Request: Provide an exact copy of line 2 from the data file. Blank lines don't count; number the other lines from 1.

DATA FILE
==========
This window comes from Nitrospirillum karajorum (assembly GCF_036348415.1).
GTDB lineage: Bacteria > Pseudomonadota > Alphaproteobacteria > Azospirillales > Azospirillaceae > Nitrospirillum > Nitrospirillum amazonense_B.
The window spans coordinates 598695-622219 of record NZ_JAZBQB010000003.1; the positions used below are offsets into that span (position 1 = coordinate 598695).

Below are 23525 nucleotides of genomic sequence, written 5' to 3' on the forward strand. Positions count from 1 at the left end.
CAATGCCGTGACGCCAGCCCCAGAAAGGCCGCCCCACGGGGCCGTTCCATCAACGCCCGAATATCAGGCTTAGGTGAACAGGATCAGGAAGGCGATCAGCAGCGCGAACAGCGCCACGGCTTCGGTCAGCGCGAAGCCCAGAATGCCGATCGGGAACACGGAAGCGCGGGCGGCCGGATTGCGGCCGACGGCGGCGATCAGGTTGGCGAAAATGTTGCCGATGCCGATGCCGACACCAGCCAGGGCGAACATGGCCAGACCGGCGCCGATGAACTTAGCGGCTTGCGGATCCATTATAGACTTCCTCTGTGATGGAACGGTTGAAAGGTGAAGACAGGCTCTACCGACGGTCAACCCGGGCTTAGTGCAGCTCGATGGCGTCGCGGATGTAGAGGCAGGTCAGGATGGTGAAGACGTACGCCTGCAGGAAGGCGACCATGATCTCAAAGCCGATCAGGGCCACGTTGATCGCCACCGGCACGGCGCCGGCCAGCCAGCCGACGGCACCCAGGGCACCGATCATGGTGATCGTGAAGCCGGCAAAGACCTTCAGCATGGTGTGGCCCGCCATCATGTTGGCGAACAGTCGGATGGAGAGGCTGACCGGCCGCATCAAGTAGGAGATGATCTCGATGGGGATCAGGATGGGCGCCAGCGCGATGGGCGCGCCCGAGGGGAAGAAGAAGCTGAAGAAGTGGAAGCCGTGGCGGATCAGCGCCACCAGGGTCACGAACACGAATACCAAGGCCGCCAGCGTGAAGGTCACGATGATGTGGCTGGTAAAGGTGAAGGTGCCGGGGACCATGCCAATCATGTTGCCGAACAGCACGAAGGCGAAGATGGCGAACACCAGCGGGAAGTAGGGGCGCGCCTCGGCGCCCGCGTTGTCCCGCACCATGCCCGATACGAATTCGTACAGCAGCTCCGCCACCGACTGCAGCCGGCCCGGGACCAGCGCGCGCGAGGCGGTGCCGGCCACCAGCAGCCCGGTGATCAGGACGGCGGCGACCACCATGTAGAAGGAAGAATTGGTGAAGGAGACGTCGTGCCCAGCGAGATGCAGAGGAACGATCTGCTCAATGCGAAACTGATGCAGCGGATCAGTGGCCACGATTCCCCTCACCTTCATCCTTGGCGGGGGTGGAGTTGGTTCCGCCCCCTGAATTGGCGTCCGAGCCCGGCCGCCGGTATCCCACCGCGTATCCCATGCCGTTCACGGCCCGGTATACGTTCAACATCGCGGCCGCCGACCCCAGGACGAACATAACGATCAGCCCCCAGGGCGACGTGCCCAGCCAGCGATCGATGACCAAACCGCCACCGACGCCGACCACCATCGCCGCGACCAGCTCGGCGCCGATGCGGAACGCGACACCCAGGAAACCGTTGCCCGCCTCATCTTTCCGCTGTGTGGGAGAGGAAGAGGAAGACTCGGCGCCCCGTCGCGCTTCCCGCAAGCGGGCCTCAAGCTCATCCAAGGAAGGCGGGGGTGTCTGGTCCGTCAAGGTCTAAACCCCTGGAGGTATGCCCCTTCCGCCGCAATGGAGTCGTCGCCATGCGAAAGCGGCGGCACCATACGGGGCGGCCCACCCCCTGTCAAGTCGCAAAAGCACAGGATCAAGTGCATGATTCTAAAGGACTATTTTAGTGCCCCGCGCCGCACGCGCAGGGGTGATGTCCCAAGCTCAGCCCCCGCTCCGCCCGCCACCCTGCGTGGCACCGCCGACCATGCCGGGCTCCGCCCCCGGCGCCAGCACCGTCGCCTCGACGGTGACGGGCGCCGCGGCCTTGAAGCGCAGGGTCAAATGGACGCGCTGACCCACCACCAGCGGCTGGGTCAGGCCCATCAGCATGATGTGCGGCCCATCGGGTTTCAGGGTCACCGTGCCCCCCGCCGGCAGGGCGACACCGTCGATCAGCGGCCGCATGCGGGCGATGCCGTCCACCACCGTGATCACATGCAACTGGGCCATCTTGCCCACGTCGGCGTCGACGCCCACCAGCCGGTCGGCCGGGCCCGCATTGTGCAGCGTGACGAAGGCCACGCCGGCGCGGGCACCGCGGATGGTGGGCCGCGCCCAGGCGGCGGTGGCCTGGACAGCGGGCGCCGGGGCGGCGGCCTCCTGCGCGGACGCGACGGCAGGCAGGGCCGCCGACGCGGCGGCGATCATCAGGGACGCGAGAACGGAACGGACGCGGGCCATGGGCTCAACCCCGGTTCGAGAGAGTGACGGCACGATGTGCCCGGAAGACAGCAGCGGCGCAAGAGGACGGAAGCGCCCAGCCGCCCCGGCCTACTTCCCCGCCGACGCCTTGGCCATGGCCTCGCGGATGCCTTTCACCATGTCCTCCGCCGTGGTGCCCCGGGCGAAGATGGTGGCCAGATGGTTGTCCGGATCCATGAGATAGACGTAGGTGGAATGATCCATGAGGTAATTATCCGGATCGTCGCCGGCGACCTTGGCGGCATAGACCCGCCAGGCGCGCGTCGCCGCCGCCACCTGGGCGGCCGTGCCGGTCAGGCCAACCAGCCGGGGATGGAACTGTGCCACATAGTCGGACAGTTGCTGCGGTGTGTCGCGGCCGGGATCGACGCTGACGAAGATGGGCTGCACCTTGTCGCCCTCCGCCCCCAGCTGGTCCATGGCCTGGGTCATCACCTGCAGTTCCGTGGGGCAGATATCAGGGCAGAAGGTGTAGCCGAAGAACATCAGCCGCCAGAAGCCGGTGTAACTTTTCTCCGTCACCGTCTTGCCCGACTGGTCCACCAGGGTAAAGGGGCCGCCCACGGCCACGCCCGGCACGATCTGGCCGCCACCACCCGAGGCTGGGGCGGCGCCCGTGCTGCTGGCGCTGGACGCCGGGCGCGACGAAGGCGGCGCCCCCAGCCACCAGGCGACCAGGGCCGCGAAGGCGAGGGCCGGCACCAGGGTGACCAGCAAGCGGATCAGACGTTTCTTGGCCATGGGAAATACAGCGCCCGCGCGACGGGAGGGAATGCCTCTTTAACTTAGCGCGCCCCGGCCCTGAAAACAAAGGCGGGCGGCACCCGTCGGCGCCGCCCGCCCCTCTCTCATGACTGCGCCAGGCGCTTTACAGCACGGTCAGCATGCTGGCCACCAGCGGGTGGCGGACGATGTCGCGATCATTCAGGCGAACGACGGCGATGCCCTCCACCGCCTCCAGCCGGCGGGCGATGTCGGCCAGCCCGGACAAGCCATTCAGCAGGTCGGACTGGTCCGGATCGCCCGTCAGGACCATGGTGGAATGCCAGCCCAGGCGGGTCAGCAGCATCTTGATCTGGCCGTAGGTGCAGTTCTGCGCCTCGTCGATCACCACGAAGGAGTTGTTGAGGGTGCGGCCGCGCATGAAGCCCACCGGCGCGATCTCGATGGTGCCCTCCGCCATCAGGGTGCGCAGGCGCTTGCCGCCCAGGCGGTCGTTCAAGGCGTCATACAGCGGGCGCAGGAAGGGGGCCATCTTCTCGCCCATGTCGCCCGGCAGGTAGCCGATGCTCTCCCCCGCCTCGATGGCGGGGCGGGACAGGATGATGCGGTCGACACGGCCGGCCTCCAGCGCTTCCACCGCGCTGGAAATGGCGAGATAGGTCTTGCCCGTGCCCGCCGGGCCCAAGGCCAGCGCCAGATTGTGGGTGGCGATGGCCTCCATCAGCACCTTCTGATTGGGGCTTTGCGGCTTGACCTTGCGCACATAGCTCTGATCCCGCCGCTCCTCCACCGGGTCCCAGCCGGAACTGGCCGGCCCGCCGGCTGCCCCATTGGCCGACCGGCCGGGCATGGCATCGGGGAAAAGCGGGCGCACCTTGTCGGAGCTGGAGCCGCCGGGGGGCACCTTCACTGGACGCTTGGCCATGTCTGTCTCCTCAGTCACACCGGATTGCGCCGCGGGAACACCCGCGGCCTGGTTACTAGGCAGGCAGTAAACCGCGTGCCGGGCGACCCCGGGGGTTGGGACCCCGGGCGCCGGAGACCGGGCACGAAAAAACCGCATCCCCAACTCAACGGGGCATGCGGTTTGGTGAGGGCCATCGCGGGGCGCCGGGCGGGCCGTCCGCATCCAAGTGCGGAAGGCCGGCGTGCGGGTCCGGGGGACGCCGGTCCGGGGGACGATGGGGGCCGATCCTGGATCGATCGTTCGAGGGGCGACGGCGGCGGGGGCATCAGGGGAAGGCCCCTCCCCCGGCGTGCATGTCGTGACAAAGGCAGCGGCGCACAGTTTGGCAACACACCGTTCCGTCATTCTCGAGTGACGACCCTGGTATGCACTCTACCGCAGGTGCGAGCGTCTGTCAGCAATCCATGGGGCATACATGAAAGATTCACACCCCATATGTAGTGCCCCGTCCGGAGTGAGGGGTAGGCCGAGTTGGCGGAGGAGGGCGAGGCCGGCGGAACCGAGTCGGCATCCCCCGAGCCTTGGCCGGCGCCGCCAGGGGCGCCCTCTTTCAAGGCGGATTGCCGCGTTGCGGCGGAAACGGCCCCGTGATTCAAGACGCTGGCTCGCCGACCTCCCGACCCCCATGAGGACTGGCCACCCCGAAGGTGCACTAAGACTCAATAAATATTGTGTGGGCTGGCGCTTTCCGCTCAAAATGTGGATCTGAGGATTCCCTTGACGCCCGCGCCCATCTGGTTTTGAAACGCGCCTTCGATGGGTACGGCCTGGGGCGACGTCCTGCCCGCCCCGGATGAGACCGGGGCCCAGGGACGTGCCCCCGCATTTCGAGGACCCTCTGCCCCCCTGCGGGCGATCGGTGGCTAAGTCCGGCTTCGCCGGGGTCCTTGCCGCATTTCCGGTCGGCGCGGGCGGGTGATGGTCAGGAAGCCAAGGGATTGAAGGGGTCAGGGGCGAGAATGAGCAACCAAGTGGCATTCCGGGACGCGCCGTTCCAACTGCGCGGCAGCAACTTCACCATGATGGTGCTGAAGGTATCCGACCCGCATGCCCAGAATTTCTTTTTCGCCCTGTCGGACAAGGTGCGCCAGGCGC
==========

GTDB lineage: Bacteria > Pseudomonadota > Alphaproteobacteria > Azospirillales > Azospirillaceae > Nitrospirillum > Nitrospirillum amazonense_B.